AP Nation / World

Feb 24, 10:12 AM EST

US new-home sales rise in sign of housing market health

Painting Tips
Kid's Room Decor
How to Stage Your Home
Designing for Small Spaces
Tree Houses
Green Remodeling
Universal Design
Home Theater Basics
Home security products
Basement Renovations
How to Prep a Guest Room
Preparing your garden for winter
Go inside the smart home
Existing home sales interactive
Garage makeovers add value to homes
Keys to know when buying a condo
Real estate appraisal complaints
Trends in home offices
Baby-proofing your home
Latest bathroom trends
Latest trends in pools

WASHINGTON (AP) -- Americans bought more new homes in January after a steep fall-off the previous month, a sign the housing market is healthy despite higher mortgage rates.

New home sales rose 3.7 percent to a seasonally-adjusted 555,000, the Commerce Department said Friday. That is 5.5 percent higher than a year ago.

Solid job gains and some signs of rising wages have driven up consumer confidence, which has also risen since the presidential election. More confident consumers are more likely to buy homes. Sales of existing homes jumped to their highest level in a decade, according to data released earlier this week.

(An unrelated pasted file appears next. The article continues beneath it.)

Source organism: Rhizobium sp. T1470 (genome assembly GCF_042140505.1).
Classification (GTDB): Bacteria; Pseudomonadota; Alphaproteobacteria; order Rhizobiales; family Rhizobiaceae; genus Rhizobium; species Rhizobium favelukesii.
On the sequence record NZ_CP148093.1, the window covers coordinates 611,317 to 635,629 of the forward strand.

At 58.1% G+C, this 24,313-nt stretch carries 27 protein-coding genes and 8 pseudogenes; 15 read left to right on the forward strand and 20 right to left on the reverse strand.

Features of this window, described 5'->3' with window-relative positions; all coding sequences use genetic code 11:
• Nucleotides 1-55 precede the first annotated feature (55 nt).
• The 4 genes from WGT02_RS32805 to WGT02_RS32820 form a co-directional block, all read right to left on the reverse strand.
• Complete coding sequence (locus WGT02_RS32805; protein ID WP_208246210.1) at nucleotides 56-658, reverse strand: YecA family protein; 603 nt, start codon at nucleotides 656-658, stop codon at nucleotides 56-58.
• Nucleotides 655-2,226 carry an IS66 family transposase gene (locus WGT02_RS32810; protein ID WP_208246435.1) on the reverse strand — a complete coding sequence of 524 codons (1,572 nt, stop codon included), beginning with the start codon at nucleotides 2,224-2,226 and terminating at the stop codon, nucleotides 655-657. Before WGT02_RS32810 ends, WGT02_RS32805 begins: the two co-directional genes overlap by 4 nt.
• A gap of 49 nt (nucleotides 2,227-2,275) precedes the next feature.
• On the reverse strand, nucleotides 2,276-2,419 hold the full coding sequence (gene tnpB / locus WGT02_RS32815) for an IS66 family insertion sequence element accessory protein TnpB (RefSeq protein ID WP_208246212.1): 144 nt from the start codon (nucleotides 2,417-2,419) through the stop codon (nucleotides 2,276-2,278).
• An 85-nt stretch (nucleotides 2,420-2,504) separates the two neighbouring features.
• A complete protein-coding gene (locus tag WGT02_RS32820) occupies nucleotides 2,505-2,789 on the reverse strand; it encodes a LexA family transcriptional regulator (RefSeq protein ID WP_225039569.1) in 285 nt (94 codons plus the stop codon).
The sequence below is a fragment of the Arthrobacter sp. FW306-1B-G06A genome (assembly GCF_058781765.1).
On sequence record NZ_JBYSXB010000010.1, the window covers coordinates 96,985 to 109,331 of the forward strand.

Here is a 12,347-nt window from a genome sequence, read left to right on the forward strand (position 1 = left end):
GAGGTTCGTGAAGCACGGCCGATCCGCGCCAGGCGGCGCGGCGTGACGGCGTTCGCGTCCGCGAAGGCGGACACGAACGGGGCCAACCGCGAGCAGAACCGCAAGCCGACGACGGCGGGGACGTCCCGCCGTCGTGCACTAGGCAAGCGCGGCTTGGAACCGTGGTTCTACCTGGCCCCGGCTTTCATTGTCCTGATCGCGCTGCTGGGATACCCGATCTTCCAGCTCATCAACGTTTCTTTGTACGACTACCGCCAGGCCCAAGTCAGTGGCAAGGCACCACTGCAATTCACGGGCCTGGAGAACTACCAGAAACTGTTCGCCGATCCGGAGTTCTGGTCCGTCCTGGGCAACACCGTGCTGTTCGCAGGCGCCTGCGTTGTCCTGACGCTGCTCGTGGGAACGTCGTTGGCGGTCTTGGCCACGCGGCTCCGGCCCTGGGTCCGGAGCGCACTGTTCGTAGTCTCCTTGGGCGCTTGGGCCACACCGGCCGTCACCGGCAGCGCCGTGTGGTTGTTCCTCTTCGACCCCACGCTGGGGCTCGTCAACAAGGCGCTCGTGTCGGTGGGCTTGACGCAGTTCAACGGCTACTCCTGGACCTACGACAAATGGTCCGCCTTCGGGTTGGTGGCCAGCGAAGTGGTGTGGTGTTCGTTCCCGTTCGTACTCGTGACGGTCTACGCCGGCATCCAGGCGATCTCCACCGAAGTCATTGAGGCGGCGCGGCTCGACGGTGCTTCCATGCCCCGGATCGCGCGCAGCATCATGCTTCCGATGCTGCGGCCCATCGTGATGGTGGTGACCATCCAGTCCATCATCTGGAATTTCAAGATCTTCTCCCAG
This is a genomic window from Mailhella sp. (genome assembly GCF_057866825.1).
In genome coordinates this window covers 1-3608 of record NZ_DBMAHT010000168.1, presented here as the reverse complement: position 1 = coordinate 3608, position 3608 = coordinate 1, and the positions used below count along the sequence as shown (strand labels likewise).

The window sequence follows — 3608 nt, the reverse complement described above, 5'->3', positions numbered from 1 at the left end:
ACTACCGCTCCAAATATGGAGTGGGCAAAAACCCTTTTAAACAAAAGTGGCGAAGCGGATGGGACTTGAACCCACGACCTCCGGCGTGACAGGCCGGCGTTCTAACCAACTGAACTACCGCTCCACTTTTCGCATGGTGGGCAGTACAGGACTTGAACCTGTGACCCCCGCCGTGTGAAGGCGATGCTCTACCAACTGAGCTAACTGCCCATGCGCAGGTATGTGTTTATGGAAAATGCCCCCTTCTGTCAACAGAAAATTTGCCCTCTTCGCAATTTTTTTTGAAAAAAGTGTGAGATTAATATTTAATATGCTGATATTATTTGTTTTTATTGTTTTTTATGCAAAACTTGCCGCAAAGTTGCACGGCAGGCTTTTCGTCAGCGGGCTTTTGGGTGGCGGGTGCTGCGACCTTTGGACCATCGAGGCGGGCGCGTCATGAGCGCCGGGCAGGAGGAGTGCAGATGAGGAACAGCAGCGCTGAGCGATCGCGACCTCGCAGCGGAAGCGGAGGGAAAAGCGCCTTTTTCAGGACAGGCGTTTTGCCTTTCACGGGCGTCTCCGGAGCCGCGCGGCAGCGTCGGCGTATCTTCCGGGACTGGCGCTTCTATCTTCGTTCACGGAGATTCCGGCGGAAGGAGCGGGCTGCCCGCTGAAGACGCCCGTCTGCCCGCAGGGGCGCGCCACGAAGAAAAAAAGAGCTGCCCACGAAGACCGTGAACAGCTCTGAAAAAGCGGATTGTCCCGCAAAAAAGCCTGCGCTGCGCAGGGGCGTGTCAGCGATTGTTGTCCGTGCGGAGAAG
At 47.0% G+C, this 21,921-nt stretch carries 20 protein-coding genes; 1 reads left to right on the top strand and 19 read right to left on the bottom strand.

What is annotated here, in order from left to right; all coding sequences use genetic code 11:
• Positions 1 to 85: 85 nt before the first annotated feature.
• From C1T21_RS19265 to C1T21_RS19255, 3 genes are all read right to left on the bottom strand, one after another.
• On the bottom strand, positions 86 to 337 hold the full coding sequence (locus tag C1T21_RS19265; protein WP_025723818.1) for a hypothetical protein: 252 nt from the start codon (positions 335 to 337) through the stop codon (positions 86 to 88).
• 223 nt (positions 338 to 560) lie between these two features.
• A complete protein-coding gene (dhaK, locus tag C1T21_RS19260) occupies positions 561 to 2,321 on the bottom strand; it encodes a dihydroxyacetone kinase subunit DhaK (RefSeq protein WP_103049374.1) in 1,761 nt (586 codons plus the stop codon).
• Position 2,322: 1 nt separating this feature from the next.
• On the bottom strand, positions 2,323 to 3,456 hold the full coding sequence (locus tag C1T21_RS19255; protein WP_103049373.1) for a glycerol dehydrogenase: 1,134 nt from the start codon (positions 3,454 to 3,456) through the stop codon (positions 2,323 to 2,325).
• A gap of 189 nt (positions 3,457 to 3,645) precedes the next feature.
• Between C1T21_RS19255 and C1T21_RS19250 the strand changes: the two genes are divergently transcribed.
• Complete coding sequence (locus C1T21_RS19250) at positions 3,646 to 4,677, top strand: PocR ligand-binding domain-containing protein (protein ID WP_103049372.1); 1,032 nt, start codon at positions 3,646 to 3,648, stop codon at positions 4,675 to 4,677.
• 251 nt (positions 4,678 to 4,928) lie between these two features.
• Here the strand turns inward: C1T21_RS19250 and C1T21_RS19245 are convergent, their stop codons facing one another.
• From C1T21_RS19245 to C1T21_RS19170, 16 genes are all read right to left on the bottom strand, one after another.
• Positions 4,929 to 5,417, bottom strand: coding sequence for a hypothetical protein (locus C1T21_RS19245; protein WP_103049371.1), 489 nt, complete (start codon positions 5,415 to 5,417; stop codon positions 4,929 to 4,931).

The solid sales have occurred despite, or perhaps because of, a jump in mortgage rates since the fall. Many buyers could be accelerating purchases to get ahead of any further rate increases.

Financial markets expect faster growth and higher inflation will flow from President Donald Trump's tax cuts and deregulation initiatives. That has pushed up interest rates on both the 10-year Treasury note and mortgages.

The average 30-year fixed mortgage rate was 4.16 percent this week, little changed from the previous week. Still, that is up sharply from an average of 3.65 percent all last year.

Low mortgage rates and a steady job market have helped the housing market recover from its bubble and bust cycle a decade ago. By some measures, home prices on average nationwide have returned to their pre-recession peaks.

Yet homeowners are carrying less debt and have more equity ownership of their homes now than during the bubble, reducing fears of a repeat.

A limited supply of homes available has helped push up prices, but there are signs that in the new home market builders may be addressing the problem.

There were 265,000 new homes for sale at the end of January, up nearly 11 percent from a year earlier and the most in nearly eight years.

Still, more home building is needed to address supply shortages. The number of existing homes on the market is near its lowest level since 1999.

© 2017 The Associated Press. All rights reserved. This material may not be published, broadcast, rewritten or redistributed. Learn more about our Privacy Policy and Terms of Use.